“This move is just a small detail, but it displayed that when the time comes we can mobilise over ten thousand people. After all one of the lines of Russian propaganda is that Lithuanians, if they have yet to emigrate, would not defend anything. We can see that there are those who would,” Andrius Tapinas said regarding the Russian Ministry of Foreign Affairs Facebook page being flooded by Lithuanians during the weekend. The Russian information war was discussed on the Dėmesio Centre show alongside analyst and public figure Andrius Tapinas and Vilnius University Institute of International Relations and Political Science political scientist dr. Nerijus Maliukevičius.
N. Maliukevičius outlines that there is an important distinction in terms of disinformation. While there is judicial regulation when information spread breaches the norms of the law, as an example he notes the ban on broadcasts of certain Kremlin aligned television stations which encouraged violence. On the other hand he notes that when the propaganda is seemingly performed without directly breaching the law, creative responses are very important. Here Maliukevičius points out the case of the Ukrainian public which, faced with real and information warfare, united as a society and worked together to support the Ukrainian military. The political scientist views the Lithuanian “attack” on the Russian Foreign Ministry’s Facebook profile over the lies it distributes as a similar case of public resistance, while showing mobilisation capacities that the Kremlin likely did not expect.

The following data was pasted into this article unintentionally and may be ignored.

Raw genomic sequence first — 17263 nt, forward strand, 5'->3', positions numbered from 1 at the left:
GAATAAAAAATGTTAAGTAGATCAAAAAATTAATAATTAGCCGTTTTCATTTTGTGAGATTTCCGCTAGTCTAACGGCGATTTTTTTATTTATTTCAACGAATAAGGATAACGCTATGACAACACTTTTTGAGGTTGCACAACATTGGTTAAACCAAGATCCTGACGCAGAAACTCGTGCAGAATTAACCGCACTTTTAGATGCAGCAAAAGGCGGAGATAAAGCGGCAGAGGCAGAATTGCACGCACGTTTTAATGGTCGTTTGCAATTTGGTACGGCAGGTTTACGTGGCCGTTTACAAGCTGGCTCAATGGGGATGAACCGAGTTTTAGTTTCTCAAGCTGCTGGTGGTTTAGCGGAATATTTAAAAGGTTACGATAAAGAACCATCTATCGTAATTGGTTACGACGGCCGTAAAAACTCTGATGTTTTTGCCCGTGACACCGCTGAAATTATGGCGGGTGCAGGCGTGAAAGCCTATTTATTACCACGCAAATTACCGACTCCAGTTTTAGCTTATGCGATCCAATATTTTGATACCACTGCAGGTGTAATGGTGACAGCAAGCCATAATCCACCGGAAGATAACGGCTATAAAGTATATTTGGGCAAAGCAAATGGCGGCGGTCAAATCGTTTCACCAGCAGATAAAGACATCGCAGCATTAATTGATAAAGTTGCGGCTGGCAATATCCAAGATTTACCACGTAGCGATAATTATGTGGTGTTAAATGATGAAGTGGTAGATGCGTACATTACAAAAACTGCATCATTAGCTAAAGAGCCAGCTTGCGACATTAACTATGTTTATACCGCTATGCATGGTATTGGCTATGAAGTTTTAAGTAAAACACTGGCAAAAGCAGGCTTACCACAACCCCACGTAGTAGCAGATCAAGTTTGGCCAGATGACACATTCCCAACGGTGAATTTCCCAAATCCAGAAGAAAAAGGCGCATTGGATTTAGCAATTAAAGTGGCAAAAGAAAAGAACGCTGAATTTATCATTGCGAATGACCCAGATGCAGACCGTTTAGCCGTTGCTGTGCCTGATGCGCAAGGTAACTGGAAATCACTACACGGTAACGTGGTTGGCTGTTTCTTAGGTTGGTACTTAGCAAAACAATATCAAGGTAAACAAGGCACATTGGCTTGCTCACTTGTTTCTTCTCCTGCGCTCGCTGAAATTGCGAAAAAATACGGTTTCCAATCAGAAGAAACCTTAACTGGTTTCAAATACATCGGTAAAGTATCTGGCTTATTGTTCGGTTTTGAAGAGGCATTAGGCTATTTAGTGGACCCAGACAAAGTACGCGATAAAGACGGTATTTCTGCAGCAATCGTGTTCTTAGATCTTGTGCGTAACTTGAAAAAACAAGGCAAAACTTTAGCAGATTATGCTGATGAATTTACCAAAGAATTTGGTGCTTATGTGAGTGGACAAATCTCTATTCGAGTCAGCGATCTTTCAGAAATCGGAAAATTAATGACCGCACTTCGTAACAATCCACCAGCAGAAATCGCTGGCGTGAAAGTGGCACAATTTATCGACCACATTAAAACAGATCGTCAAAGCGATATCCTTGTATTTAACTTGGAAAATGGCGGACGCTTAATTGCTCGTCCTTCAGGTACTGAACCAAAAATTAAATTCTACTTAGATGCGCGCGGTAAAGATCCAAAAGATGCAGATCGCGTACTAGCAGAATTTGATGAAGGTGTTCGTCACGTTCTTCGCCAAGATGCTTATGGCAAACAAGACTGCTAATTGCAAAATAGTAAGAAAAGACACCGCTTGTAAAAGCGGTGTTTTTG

A. Tapinas explains that the idea for such a move against the Russian Foreign Ministry’s profile came about because, as he points out the ministry posted biased and clearly false infographics on a weekend, when it was unlikely anyone would respond. As official Lithuanian institutions made no response, Tapinas explains he had the idea to take initiative.
The Lithuanian public was receptive of the initiative Tapinas had, based on the slogan “Kremlin, you will not rewrite our history.” A number of actions were taken as part of the initiative. Firstly it was rating the ministry’s Facebook profile, which went from 4.5 to 1 due to the rating of over ten thousand people. Since it is particularly difficult to recover ratings, the rating was removed altogether on Sunday evening. The second action was responding to the actual false post, which received 13 thousand responses of “Kremlin, you will not rewrite our history.” N. Maliukevičius stresses that it is important that a public response occurs as well as an official one, when manipulation of history occurs as it did. He explains that the published false information was a response to the recent NATO video on Baltic resistance fighters.
A. Tapinas is confident in the success of the initiative, noting that Lithuania often has to react and defend, but this time it was the opposite. Nevertheless, N. Maliukevičius stresses we must not get lost in the euphoria of information warfare.
Overall A. Tapinas explains that we lack consistent work and perspective in combatting propaganda, particularly in working with minority groups in Lithuania. N. Maliukevičius echoes this, adding that there is need for not only alternative sources of energy, but also alternatives to the Kremlin’s information monopoly and broadcasting in Russian and English. As far as the recent initiative is concerned, N. Maliukevičius points out we need not respond strongly to every single false claim made by Russian institutions, but the Lithuanian response in social media was visible even in a European context, putting Lithuania ahead of Latvia and Estonia in this regard.
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